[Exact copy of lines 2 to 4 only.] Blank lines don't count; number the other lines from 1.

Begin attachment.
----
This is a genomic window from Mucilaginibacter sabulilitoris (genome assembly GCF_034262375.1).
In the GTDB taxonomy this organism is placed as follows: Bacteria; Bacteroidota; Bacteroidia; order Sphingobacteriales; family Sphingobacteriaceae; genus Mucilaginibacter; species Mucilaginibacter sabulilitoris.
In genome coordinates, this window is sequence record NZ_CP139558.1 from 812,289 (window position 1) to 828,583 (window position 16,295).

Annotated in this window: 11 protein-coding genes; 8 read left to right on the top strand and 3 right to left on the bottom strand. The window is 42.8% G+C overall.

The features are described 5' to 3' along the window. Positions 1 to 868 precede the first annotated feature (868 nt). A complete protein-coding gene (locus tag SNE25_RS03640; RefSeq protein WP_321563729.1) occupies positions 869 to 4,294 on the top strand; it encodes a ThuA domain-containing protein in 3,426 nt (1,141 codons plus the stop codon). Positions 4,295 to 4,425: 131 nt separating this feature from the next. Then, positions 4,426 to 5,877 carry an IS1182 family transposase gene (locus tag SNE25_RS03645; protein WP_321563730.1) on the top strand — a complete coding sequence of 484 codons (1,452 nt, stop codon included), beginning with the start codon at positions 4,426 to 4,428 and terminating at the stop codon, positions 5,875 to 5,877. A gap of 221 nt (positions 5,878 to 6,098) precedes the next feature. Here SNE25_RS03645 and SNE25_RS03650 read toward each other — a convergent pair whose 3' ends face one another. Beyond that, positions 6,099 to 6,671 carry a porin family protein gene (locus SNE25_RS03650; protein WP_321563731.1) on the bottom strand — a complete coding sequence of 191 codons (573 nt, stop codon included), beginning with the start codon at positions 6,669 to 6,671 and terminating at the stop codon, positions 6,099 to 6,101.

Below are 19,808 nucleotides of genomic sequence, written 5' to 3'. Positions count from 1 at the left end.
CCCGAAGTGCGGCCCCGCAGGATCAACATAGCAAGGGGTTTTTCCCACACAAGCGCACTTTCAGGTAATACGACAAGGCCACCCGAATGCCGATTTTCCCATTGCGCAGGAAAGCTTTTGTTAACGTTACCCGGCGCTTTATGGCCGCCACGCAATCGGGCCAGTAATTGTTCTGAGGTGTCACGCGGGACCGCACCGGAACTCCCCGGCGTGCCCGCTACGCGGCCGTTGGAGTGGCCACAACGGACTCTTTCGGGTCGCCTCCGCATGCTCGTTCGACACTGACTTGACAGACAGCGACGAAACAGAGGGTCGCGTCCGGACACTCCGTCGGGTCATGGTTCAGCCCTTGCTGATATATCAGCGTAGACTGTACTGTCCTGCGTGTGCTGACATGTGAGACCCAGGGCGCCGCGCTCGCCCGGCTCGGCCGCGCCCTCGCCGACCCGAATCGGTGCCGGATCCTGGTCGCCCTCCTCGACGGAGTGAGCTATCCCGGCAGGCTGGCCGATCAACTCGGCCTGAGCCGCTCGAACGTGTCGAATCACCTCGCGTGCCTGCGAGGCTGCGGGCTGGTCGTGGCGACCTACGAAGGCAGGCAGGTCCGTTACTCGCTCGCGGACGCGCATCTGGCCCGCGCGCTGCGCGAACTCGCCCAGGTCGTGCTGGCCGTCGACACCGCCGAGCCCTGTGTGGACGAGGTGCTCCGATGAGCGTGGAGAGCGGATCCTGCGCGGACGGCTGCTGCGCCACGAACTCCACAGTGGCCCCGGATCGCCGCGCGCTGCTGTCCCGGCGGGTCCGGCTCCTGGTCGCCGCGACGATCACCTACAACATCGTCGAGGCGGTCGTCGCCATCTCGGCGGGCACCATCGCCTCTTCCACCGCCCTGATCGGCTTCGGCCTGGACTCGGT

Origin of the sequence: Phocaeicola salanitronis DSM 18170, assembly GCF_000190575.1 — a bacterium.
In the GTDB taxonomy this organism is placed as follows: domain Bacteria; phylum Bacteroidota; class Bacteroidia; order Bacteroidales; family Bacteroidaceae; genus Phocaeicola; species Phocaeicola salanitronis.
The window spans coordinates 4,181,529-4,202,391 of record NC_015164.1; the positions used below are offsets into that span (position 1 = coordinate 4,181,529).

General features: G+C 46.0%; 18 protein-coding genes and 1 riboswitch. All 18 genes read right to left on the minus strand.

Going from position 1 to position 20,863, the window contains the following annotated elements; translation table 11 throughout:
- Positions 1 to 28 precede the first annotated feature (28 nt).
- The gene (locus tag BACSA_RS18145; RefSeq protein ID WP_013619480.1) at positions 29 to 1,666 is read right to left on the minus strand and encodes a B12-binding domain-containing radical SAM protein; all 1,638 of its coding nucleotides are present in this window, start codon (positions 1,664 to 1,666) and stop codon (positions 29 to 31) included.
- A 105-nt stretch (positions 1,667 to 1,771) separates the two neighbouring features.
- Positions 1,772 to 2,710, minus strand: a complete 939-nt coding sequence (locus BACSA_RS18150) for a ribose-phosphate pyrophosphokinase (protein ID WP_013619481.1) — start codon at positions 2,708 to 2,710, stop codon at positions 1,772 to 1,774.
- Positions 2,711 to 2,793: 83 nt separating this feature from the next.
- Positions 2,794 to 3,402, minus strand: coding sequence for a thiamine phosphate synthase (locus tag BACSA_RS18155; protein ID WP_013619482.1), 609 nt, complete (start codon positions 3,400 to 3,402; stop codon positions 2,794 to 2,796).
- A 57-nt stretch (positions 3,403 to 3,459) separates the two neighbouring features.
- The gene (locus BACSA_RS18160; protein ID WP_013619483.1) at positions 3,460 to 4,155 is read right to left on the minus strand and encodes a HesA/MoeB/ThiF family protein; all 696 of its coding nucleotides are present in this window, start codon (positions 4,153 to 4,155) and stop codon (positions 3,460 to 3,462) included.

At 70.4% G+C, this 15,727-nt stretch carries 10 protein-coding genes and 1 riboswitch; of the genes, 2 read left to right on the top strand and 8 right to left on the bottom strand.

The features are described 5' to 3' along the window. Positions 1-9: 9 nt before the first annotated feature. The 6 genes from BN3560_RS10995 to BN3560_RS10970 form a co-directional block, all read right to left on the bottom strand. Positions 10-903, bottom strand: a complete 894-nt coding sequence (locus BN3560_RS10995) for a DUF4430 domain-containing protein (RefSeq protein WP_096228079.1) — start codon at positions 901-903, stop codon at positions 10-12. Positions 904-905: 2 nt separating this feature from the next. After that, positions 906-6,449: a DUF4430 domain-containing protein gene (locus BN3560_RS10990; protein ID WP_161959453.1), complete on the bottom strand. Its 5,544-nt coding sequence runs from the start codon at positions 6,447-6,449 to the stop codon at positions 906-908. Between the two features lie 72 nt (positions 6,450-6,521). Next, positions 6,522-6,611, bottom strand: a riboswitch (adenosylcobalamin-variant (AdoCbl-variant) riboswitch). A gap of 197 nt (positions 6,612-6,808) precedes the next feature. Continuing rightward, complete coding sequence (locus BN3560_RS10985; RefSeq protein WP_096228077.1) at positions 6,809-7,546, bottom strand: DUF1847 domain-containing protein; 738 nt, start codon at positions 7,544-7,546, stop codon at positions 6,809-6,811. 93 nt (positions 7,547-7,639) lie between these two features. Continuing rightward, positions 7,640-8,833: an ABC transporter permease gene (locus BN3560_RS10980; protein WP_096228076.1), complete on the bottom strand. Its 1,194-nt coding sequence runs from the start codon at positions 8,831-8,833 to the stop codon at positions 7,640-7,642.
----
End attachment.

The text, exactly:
In the GTDB taxonomy this organism is placed as follows: Bacteria; Bacteroidota; Bacteroidia; order Sphingobacteriales; family Sphingobacteriaceae; genus Mucilaginibacter; species Mucilaginibacter sabulilitoris.
In genome coordinates, this window is sequence record NZ_CP139558.1 from 812,289 (window position 1) to 828,583 (window position 16,295).

Annotated in this window: 11 protein-coding genes; 8 read left to right on the top strand and 3 right to left on the bottom strand. The window is 42.8% G+C overall.